uding the determination of the most effective way to coordinate tasks, careful selection of employees for different positions, proper training and development of the workforce, and the introduction of economic incentives in order to motivate employees. Taylor’s scientific management theory is widely used today and underlies many management techniques from work study to standard costing.
In scientific management theory, Taylor believed that management’s objective should be to secure maximum prosperity for both employers and employees in both the short and long term. He was able to arrive at this principle by studying the causes of hostility and inefficiency in the workplace. In his investigation, Taylor believed that left to their own devices, workers toiled inefficiently, basing their work practices on custom and habit rather than on scientific principles. In addition, he attributed hostility to the belief among workers that increases in output would naturally result in unemployment and that the traditional practice created inefficient methods of work and that workers restricted their outputs in order to protect their interests. (Cascarion and Esch, p. 106) Taylor called this as workers’ engagement in “soldiering.” He outlined two types of soldiering:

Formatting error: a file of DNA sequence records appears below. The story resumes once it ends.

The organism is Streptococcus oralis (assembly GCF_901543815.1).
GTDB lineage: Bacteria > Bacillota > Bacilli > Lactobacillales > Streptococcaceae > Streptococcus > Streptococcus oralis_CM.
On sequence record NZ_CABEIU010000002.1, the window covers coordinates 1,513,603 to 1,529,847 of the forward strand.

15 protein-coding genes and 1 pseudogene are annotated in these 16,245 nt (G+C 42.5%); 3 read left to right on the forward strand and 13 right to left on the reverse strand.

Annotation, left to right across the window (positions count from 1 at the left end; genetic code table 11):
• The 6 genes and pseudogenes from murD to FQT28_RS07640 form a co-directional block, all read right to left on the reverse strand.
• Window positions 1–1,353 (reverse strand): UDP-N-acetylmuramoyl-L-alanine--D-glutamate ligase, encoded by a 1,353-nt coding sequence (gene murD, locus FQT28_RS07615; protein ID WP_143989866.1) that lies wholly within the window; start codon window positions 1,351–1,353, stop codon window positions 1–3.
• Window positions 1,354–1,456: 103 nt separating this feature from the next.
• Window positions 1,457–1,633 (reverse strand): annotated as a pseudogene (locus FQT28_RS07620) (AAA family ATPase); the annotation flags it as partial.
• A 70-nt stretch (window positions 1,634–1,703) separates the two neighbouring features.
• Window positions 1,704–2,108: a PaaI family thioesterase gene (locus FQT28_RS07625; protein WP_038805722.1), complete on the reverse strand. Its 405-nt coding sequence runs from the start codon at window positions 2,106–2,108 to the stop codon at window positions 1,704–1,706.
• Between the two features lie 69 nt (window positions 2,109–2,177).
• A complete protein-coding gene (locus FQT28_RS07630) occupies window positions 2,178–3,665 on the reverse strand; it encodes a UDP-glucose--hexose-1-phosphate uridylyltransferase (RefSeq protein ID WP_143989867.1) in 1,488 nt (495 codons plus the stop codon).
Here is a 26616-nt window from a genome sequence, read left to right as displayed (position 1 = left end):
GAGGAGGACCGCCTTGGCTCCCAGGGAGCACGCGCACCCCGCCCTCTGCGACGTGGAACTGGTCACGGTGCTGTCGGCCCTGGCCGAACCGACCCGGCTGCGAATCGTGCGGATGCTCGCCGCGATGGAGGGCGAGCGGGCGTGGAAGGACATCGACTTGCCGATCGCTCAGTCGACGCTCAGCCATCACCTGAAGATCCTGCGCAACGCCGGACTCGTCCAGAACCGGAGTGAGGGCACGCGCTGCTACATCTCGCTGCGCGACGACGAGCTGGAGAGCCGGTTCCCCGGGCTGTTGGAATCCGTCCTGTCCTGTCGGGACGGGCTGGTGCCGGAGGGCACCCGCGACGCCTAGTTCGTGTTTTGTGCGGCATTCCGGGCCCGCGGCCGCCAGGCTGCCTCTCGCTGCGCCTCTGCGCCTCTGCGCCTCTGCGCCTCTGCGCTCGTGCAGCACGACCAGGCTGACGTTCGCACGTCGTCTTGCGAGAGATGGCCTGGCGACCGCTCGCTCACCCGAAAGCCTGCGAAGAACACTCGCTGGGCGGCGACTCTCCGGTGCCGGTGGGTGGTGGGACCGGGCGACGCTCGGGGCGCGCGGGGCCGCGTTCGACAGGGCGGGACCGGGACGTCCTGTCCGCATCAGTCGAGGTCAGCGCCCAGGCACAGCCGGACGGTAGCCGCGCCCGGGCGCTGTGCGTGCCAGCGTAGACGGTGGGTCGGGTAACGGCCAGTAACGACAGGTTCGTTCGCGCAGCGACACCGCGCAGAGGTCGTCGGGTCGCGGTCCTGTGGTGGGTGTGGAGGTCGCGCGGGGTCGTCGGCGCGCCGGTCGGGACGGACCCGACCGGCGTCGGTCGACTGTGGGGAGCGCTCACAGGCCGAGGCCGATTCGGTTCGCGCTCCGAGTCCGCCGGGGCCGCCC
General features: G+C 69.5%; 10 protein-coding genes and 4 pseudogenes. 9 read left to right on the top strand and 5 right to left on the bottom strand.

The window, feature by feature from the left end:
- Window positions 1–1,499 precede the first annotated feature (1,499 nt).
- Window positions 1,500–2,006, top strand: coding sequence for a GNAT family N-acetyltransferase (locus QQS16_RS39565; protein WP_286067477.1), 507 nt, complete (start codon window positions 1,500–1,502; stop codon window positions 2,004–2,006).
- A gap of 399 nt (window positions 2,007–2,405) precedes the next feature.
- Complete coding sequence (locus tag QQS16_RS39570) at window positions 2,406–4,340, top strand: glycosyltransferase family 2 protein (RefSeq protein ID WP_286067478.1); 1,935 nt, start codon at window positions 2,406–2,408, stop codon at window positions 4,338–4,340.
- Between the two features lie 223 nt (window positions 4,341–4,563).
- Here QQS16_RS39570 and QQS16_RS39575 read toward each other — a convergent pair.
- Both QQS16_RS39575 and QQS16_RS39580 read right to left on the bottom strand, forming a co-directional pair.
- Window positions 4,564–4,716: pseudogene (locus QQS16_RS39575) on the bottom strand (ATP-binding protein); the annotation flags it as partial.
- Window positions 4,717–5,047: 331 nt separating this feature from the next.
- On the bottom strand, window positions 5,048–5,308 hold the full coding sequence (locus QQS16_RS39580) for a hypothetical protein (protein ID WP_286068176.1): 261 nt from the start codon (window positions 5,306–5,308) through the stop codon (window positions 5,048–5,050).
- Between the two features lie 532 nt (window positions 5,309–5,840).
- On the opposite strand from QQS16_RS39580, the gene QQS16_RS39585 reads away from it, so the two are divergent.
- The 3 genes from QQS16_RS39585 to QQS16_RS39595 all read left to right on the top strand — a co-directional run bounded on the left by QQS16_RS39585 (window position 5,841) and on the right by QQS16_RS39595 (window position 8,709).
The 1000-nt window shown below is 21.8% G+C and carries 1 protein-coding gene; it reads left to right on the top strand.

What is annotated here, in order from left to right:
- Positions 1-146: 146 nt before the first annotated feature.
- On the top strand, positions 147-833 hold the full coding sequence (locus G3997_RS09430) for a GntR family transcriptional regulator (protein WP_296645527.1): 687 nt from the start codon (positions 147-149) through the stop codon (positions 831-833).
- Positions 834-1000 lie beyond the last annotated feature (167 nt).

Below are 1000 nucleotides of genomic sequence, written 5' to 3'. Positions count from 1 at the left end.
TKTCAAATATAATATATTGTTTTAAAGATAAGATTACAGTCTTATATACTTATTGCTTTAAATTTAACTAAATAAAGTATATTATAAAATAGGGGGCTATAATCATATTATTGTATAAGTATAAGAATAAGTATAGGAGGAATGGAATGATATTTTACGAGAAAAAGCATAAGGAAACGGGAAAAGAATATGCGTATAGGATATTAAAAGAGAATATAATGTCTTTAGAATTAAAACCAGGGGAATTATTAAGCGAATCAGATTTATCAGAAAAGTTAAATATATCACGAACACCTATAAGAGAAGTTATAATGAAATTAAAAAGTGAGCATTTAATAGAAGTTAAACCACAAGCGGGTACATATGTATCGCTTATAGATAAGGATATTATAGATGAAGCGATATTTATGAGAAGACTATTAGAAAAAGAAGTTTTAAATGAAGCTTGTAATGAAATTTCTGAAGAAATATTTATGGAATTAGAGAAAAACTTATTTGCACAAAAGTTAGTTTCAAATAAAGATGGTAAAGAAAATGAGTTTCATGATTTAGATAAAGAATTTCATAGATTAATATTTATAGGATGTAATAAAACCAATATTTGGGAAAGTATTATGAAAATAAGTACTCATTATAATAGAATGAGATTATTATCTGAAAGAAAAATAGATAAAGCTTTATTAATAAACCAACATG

Systematic soldiering, on the other hand, is the concerted restriction of output and the more problematic of the two. This attitude was rooted in management’s failure to develop appropriate authority and legitimation for standard work. (Collins 1998, p. 11)
Taylor addressed this challenge by studying each job in order to discover the best way in doing it. He was able to identify the best means of control. He developed four approaches to management designed to be able to recruit and maintain workers – whose needs and attitudes towards work are met:
Through the previous principles Taylor was able to design a set of standards in regard to control and workers’ wages in terms of scientifically